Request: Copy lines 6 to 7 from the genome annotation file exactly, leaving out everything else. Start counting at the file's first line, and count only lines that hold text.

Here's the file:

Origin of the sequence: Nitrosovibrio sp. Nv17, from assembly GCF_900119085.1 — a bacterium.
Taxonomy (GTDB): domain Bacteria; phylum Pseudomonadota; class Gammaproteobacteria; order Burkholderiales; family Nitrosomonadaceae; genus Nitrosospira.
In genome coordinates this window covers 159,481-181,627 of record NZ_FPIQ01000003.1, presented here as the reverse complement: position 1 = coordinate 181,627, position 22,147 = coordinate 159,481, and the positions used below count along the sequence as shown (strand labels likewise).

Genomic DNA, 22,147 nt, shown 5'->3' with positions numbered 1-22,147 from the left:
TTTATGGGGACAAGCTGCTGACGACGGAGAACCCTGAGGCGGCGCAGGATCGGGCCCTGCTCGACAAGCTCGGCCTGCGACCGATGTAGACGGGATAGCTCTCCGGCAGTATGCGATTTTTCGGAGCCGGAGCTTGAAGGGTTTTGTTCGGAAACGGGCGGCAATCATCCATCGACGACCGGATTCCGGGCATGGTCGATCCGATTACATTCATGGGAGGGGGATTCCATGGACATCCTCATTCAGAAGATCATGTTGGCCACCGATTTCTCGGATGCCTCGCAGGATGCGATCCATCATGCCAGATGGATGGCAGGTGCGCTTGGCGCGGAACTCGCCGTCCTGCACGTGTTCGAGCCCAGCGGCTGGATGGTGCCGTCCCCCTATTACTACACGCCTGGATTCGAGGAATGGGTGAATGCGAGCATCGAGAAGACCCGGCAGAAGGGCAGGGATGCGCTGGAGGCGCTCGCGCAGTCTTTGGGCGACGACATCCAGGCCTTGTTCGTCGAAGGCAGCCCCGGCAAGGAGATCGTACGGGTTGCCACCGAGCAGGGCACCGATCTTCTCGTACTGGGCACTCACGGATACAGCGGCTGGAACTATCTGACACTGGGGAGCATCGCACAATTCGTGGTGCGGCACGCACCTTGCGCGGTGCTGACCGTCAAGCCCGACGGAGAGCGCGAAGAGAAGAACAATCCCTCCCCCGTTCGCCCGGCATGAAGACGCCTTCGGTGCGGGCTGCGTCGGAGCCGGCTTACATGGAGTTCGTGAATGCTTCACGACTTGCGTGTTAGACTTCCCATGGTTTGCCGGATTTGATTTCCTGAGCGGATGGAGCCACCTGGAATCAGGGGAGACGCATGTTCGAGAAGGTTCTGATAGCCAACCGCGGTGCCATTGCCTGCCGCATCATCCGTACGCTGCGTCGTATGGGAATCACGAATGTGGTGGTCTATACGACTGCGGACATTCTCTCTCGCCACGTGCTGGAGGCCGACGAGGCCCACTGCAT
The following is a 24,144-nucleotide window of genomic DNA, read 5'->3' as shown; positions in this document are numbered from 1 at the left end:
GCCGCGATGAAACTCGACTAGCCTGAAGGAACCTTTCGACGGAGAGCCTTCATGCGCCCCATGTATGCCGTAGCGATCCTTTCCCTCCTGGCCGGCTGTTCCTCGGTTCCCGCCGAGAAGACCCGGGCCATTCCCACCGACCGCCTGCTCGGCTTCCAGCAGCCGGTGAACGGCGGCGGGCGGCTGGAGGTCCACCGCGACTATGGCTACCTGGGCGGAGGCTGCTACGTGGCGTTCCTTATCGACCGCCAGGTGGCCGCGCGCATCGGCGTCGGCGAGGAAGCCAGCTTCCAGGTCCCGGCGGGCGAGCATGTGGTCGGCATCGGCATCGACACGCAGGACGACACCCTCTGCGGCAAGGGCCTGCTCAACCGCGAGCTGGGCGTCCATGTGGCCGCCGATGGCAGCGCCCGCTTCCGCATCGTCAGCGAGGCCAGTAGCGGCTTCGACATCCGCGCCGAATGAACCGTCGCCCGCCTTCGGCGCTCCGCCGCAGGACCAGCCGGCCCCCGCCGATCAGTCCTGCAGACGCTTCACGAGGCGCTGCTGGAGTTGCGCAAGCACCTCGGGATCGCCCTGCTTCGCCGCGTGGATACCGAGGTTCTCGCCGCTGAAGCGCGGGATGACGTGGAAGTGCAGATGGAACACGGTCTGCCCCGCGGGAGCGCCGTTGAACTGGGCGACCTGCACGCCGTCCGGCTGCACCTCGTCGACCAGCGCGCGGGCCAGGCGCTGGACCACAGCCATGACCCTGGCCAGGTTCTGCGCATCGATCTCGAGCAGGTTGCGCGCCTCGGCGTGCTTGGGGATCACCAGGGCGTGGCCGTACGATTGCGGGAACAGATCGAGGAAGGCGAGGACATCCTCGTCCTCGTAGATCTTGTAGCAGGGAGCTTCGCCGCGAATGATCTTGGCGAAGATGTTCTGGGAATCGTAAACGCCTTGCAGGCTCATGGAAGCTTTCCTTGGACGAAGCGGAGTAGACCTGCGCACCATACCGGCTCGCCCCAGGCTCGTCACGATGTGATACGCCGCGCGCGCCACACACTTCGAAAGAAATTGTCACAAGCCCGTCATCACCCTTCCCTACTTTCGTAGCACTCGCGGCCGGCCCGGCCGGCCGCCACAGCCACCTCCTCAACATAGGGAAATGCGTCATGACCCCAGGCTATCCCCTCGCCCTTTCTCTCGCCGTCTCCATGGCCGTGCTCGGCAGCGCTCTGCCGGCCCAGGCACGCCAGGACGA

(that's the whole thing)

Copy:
The following is a 24,144-nucleotide window of genomic DNA, read 5'->3' as shown; positions in this document are numbered from 1 at the left end:
GCCGCGATGAAACTCGACTAGCCTGAAGGAACCTTTCGACGGAGAGCCTTCATGCGCCCCATGTATGCCGTAGCGATCCTTTCCCTCCTGGCCGGCTGTTCCTCGGTTCCCGCCGAGAAGACCCGGGCCATTCCCACCGACCGCCTGCTCGGCTTCCAGCAGCCGGTGAACGGCGGCGGGCGGCTGGAGGTCCACCGCGACTATGGCTACCTGGGCGGAGGCTGCTACGTGGCGTTCCTTATCGACCGCCAGGTGGCCGCGCGCATCGGCGTCGGCGAGGAAGCCAGCTTCCAGGTCCCGGCGGGCGAGCATGTGGTCGGCATCGGCATCGACACGCAGGACGACACCCTCTGCGGCAAGGGCCTGCTCAACCGCGAGCTGGGCGTCCATGTGGCCGCCGATGGCAGCGCCCGCTTCCGCATCGTCAGCGAGGCCAGTAGCGGCTTCGACATCCGCGCCGAATGAACCGTCGCCCGCCTTCGGCGCTCCGCCGCAGGACCAGCCGGCCCCCGCCGATCAGTCCTGCAGACGCTTCACGAGGCGCTGCTGGAGTTGCGCAAGCACCTCGGGATCGCCCTGCTTCGCCGCGTGGATACCGAGGTTCTCGCCGCTGAAGCGCGGGATGACGTGGAAGTGCAGATGGAACACGGTCTGCCCCGCGGGAGCGCCGTTGAACTGGGCGACCTGCACGCCGTCCGGCTGCACCTCGTCGACCAGCGCGCGGGCCAGGCGCTGGACCACAGCCATGACCCTGGCCAGGTTCTGCGCATCGATCTCGAGCAGGTTGCGCGCCTCGGCGTGCTTGGGGATCACCAGGGCGTGGCCGTACGATTGCGGGAACAGATCGAGGAAGGCGAGGACATCCTCGTCCTCGTAGATCTTGTAGCAGGGAGCTTCGCCGCGAATGATCTTGGCGAAGATGTTCTGGGAATCGTAAACGCCTTGCAGGCTCATGGAAGCTTTCCTTGGACGAAGCGGAGTAGACCTGCGCACCATACCGGCTCGCCCCAGGCTCGTCACGATGTGATACGCCGCGCGCGCCACACACTTCGAAAGAAATTGTCACAAGCCCGTCATCACCCTTCCCTACTTTCGTAGCACTCGCGGCCGGCCCGGCCGGCCGCCACAGCCACCTCCTCAACATAGGGAAATGCGTCATGACCCCAGGCTATCCCCTCGCCCTTTCTCTCGCCGTCTCCATGGCCGTGCTCGGCAGCGCTCTGCCGGCCCAGGCACGCCAGGACGA